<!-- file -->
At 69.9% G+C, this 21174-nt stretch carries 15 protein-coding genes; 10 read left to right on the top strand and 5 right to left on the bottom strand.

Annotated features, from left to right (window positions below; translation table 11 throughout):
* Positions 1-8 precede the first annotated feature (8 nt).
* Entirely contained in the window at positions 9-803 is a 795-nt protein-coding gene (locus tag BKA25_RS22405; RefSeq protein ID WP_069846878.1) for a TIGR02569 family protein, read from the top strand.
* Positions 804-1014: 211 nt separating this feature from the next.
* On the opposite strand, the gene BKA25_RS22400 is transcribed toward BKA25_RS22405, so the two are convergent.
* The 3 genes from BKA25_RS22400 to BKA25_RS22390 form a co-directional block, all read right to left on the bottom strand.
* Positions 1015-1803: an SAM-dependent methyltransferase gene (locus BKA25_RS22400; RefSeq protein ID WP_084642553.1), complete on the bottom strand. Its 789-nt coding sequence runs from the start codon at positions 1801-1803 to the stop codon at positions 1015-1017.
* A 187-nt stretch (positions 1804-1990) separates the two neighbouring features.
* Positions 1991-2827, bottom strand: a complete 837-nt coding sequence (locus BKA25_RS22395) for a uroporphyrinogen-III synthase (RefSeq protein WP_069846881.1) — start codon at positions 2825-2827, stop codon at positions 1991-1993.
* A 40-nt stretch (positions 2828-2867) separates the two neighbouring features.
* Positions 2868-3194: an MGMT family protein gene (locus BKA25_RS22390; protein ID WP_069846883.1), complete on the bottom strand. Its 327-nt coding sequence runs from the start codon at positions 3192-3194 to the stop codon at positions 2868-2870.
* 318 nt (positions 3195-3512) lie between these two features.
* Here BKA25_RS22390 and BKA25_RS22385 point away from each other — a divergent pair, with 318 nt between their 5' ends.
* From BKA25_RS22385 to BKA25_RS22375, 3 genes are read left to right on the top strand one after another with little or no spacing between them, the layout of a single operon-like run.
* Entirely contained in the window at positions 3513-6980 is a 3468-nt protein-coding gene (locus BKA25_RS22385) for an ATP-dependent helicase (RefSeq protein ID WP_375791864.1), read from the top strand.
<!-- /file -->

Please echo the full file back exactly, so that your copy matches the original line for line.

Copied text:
At 69.9% G+C, this 21174-nt stretch carries 15 protein-coding genes; 10 read left to right on the top strand and 5 right to left on the bottom strand.

Annotated features, from left to right (window positions below; translation table 11 throughout):
* Positions 1-8 precede the first annotated feature (8 nt).
* Entirely contained in the window at positions 9-803 is a 795-nt protein-coding gene (locus tag BKA25_RS22405; RefSeq protein ID WP_069846878.1) for a TIGR02569 family protein, read from the top strand.
* Positions 804-1014: 211 nt separating this feature from the next.
* On the opposite strand, the gene BKA25_RS22400 is transcribed toward BKA25_RS22405, so the two are convergent.
* The 3 genes from BKA25_RS22400 to BKA25_RS22390 form a co-directional block, all read right to left on the bottom strand.
* Positions 1015-1803: an SAM-dependent methyltransferase gene (locus BKA25_RS22400; RefSeq protein ID WP_084642553.1), complete on the bottom strand. Its 789-nt coding sequence runs from the start codon at positions 1801-1803 to the stop codon at positions 1015-1017.
* A 187-nt stretch (positions 1804-1990) separates the two neighbouring features.
* Positions 1991-2827, bottom strand: a complete 837-nt coding sequence (locus BKA25_RS22395) for a uroporphyrinogen-III synthase (RefSeq protein WP_069846881.1) — start codon at positions 2825-2827, stop codon at positions 1991-1993.
* A 40-nt stretch (positions 2828-2867) separates the two neighbouring features.
* Positions 2868-3194: an MGMT family protein gene (locus BKA25_RS22390; protein ID WP_069846883.1), complete on the bottom strand. Its 327-nt coding sequence runs from the start codon at positions 3192-3194 to the stop codon at positions 2868-2870.
* 318 nt (positions 3195-3512) lie between these two features.
* Here BKA25_RS22390 and BKA25_RS22385 point away from each other — a divergent pair, with 318 nt between their 5' ends.
* From BKA25_RS22385 to BKA25_RS22375, 3 genes are read left to right on the top strand one after another with little or no spacing between them, the layout of a single operon-like run.
* Entirely contained in the window at positions 3513-6980 is a 3468-nt protein-coding gene (locus BKA25_RS22385) for an ATP-dependent helicase (RefSeq protein ID WP_375791864.1), read from the top strand.